The 2019 Lamborghini Urus Sets a New Standard for High-Performance SUVs
By pulling tech from the performance portfolios of Lamborghini, Audi, and Porsche, the VW Group has made a speedy crossover few can match.
The Drive's chief auto critic Lawrence Ulrich recently climbed behind the wheel of Lamborghini's all-new crossover, the Urus, for a first drive in the carmaker's native land of Italy. The 641-horsepower SUV, he discovered, takes some of the best technology from Lamborghini, Audi, and Porsche and combines it to make a vehicle that can kick ass and take names like few others, both on- and off-road.
The following is an excerpt from his full review; click here to read it in its entirety.
Like many children of the late Seventies, I was one of those teenagers with a Lamborghini Countach poster taped to my bedroom wall in Detroit, near the equally iconic image of Farrah Fawcett in swimsuit and curls. (I know, such a cliché). Will modern teenagers feel compelled to pay boudoir homage to the Lamborghini Urus, an SUV that well-to-do parents might use to haul cases of Krug, or to dune-surf in Dubai? I kinda doubt it. What I don’t doubt, after testing the Urus near Rome, is that said parents won’t need to fantasize like broke teenagers: They’ll just cut a check and add a Urus to their multi-car collection.
Disappointed at the absence of a rip-snorting, high-revving, naturally aspirated Lamborghini V-10? We are, too, but Lamborghini insists that its portly bull demands a diet of turbocharged torque, with the 627 pound-feet fully on tap by 2,250 rpm. Lamborghini’s engine overhaul also brings a significant 71-horsepower, 37-pound-foot advantage over the Cayenne Turbo S. So girded, Lambo very conservatively claims the Urus charges to 100 kilometers per hour (62 mph) in 3.6 seconds. So I’d expect no worse than 3.4 seconds to 60 mph—making for an interesting drag race with either a 707-hp Jeep Grand Cherokee Trackhawk (which I drove to 60 mph in 3.4 seconds), or a Tesla Model X. Lamborghini doesn’t consider either model as part of its competitive set, and frankly, it's right: Short stoplight bursts aside, the Urus will crap all over the Jeep or Tesla in any performance and handling metric. (Let’s not even discuss luxury, prestige, or exclusivity). Even in a straight line, the Urus should pass the Jeep or Tesla near the quarter-mile mark and never look back, broaching 200 kmh (124 mph) in 12.8 seconds, and peaking at 189.6 mph, the highest terminal velocity of any SUV yet.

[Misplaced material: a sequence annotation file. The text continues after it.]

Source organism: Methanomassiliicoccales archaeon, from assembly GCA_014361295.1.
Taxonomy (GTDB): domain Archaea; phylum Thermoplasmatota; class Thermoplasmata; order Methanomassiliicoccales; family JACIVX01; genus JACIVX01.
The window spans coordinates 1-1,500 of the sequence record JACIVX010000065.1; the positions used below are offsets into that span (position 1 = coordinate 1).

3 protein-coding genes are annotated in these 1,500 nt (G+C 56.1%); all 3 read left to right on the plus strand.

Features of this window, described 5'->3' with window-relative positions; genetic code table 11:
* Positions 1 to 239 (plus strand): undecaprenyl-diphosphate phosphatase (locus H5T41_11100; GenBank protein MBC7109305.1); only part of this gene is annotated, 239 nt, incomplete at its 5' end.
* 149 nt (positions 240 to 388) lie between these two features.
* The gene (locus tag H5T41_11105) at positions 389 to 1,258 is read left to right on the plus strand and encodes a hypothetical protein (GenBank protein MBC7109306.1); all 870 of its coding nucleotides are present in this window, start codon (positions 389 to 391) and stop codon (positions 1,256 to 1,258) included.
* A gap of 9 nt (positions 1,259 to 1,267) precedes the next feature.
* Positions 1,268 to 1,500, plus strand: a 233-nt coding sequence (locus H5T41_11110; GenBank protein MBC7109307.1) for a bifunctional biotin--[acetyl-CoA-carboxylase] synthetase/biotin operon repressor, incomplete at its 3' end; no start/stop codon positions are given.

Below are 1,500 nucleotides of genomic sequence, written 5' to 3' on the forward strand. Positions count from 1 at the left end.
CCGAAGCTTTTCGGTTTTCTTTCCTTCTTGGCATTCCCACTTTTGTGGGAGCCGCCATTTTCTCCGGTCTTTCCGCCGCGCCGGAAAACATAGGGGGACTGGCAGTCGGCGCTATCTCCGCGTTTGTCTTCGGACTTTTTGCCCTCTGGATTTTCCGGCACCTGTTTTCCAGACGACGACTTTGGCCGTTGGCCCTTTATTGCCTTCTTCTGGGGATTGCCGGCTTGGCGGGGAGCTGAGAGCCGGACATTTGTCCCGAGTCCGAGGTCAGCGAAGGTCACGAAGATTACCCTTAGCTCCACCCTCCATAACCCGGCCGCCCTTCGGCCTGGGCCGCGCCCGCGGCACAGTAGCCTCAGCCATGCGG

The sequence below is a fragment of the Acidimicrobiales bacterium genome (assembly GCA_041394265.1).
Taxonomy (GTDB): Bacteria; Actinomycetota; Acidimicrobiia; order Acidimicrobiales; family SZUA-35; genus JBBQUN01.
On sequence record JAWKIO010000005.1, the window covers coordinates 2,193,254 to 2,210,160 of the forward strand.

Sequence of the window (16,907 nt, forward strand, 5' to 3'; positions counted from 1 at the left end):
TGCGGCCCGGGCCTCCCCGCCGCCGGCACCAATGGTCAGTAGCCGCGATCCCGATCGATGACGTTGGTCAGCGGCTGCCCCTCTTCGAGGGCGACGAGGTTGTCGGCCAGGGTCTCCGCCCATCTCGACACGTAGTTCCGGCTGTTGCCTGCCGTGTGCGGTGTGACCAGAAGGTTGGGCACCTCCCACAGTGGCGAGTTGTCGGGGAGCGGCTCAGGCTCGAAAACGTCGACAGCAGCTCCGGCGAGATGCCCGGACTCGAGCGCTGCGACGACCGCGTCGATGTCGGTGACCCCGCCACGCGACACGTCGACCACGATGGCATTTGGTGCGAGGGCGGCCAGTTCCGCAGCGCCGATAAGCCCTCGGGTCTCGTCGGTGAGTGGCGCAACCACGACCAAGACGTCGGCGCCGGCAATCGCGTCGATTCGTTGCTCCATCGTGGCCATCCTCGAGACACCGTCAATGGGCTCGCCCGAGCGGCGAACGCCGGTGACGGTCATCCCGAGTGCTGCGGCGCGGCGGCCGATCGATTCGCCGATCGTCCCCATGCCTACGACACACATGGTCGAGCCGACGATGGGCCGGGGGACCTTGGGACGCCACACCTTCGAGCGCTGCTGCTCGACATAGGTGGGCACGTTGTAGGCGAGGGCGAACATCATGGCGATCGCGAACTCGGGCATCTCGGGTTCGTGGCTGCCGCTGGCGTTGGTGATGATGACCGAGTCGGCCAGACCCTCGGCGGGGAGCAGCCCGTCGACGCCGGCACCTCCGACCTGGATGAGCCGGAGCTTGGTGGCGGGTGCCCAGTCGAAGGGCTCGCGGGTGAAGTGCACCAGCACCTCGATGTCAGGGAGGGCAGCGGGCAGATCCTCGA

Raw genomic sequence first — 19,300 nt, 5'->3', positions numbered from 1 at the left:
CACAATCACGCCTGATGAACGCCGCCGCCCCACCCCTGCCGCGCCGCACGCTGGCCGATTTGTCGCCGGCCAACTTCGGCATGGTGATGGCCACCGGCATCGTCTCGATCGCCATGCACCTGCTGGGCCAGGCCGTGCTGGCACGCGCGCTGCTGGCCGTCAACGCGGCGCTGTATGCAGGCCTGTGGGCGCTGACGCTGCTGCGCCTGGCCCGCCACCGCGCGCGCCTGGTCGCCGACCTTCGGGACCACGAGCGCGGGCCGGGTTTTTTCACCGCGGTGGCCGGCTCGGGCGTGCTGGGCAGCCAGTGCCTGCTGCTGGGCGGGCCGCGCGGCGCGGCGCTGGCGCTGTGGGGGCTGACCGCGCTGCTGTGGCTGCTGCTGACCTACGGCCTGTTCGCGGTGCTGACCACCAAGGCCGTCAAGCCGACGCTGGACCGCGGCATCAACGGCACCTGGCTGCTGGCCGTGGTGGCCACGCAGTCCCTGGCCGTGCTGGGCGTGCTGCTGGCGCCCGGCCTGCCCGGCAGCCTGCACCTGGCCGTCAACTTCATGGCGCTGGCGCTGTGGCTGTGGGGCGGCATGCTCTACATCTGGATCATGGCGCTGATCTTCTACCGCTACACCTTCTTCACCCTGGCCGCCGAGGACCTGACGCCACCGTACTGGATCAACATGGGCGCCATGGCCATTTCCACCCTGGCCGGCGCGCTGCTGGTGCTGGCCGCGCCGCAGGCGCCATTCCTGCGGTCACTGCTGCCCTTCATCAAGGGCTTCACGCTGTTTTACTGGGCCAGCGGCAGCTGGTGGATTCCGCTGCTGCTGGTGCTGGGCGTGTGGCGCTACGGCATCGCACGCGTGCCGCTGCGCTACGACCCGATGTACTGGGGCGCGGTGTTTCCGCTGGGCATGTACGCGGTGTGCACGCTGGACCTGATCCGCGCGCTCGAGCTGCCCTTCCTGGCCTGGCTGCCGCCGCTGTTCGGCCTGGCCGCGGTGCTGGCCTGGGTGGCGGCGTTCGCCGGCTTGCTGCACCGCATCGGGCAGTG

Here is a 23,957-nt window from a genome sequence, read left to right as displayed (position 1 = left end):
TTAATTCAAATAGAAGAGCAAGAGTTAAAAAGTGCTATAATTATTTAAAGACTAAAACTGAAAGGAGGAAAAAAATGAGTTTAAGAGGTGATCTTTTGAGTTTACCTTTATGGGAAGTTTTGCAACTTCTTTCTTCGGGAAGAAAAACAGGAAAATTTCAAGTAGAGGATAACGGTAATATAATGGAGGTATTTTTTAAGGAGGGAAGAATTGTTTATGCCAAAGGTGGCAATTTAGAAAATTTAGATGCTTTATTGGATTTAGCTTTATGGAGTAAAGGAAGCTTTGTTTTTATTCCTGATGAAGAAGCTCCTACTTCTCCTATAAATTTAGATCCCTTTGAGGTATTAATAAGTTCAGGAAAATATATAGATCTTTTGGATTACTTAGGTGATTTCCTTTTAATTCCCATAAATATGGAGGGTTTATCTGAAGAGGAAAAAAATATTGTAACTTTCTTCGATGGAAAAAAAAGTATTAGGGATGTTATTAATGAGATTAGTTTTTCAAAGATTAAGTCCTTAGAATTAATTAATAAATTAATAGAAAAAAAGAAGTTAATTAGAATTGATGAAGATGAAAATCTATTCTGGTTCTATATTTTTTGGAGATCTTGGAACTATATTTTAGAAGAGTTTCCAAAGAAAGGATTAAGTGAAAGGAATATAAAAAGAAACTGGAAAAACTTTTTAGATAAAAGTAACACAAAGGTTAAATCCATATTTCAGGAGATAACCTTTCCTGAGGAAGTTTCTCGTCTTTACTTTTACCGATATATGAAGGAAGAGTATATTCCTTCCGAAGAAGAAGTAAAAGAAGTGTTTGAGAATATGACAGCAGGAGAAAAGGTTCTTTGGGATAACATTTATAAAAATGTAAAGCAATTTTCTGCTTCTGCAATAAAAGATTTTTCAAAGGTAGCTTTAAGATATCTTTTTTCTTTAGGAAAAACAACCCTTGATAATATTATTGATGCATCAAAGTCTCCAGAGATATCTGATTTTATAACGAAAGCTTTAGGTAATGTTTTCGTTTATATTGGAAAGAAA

This German-Italian Frankenstein's monster plucks some Audi organs from the lab to help put the power down, choosing a Quattro-based Torsen mechanical center differential over Porsche’s slower-footed, “hang-on” transfer case with wet multi-plate clutches. The default torque split is 40/60 percent front-to-rear, with a maximum of 70 percent able to head forward and 87 percent able to go out back.
Here’s where things get crazy: On top of the superhero brakes, the Lambo adopts an active rear torque-vectoring unit, adaptive dampers, adjustable-height air suspension, and active four-wheel steering. The gyroscope-based, multi-axis Lamborghini Piattiforma Inerziale (LPI), now revised to deal with slippery and off-road surfaces, is the nerve center that assesses and adjusts chassis systems in real time.
Still, we’re not done. Porsche lends another ghostly technical hand with its unique-until-now active electric anti-roll bars, enabled by a 48-volt electrical system. The bars’ integrated electric motors—two up front, two in back—apply torque to stiffen or soften resistance, based on vehicle settings and real-time parameters. That brings a vast operating range, from comfy commuting to ruthless control. And Pirelli helped develop seven tires especially for the Urus, from Scorpion off-road rubber to winter rubber and the summer performance P Zero Corsas that we drive on track.
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